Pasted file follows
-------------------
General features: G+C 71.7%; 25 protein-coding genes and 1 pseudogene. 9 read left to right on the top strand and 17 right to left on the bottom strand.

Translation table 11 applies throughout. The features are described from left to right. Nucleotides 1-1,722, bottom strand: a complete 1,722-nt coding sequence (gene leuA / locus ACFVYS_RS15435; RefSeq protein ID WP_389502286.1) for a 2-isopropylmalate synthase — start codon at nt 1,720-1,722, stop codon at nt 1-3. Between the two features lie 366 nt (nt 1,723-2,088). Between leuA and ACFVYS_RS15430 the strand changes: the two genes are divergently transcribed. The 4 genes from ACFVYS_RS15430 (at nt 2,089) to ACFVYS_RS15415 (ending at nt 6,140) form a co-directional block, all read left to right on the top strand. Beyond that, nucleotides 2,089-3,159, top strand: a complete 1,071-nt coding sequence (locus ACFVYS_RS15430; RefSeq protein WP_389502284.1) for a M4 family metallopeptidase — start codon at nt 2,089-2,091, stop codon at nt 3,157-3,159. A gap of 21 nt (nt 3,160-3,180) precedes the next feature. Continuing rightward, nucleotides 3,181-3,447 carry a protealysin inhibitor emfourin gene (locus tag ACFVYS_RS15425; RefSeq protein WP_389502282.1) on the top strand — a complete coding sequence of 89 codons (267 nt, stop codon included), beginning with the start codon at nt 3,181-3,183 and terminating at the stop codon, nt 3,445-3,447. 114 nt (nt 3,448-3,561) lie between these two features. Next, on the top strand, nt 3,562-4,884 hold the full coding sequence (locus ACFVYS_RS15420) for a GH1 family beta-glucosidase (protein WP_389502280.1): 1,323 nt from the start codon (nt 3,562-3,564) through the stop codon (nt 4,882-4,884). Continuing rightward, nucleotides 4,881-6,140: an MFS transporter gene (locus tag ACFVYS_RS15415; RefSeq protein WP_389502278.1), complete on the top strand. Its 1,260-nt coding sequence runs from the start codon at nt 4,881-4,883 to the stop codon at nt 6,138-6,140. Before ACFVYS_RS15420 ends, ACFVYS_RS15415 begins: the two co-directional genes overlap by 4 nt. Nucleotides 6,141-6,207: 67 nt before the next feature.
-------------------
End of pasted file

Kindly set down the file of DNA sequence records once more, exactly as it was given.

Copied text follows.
General features: G+C 71.7%; 25 protein-coding genes and 1 pseudogene. 9 read left to right on the top strand and 17 right to left on the bottom strand.

Translation table 11 applies throughout. The features are described from left to right. Nucleotides 1-1,722, bottom strand: a complete 1,722-nt coding sequence (gene leuA / locus ACFVYS_RS15435; RefSeq protein ID WP_389502286.1) for a 2-isopropylmalate synthase — start codon at nt 1,720-1,722, stop codon at nt 1-3. Between the two features lie 366 nt (nt 1,723-2,088). Between leuA and ACFVYS_RS15430 the strand changes: the two genes are divergently transcribed. The 4 genes from ACFVYS_RS15430 (at nt 2,089) to ACFVYS_RS15415 (ending at nt 6,140) form a co-directional block, all read left to right on the top strand. Beyond that, nucleotides 2,089-3,159, top strand: a complete 1,071-nt coding sequence (locus ACFVYS_RS15430; RefSeq protein WP_389502284.1) for a M4 family metallopeptidase — start codon at nt 2,089-2,091, stop codon at nt 3,157-3,159. A gap of 21 nt (nt 3,160-3,180) precedes the next feature. Continuing rightward, nucleotides 3,181-3,447 carry a protealysin inhibitor emfourin gene (locus tag ACFVYS_RS15425; RefSeq protein WP_389502282.1) on the top strand — a complete coding sequence of 89 codons (267 nt, stop codon included), beginning with the start codon at nt 3,181-3,183 and terminating at the stop codon, nt 3,445-3,447. 114 nt (nt 3,448-3,561) lie between these two features. Next, on the top strand, nt 3,562-4,884 hold the full coding sequence (locus ACFVYS_RS15420) for a GH1 family beta-glucosidase (protein WP_389502280.1): 1,323 nt from the start codon (nt 3,562-3,564) through the stop codon (nt 4,882-4,884). Continuing rightward, nucleotides 4,881-6,140: an MFS transporter gene (locus tag ACFVYS_RS15415; RefSeq protein WP_389502278.1), complete on the top strand. Its 1,260-nt coding sequence runs from the start codon at nt 4,881-4,883 to the stop codon at nt 6,138-6,140. Before ACFVYS_RS15420 ends, ACFVYS_RS15415 begins: the two co-directional genes overlap by 4 nt. Nucleotides 6,141-6,207: 67 nt before the next feature.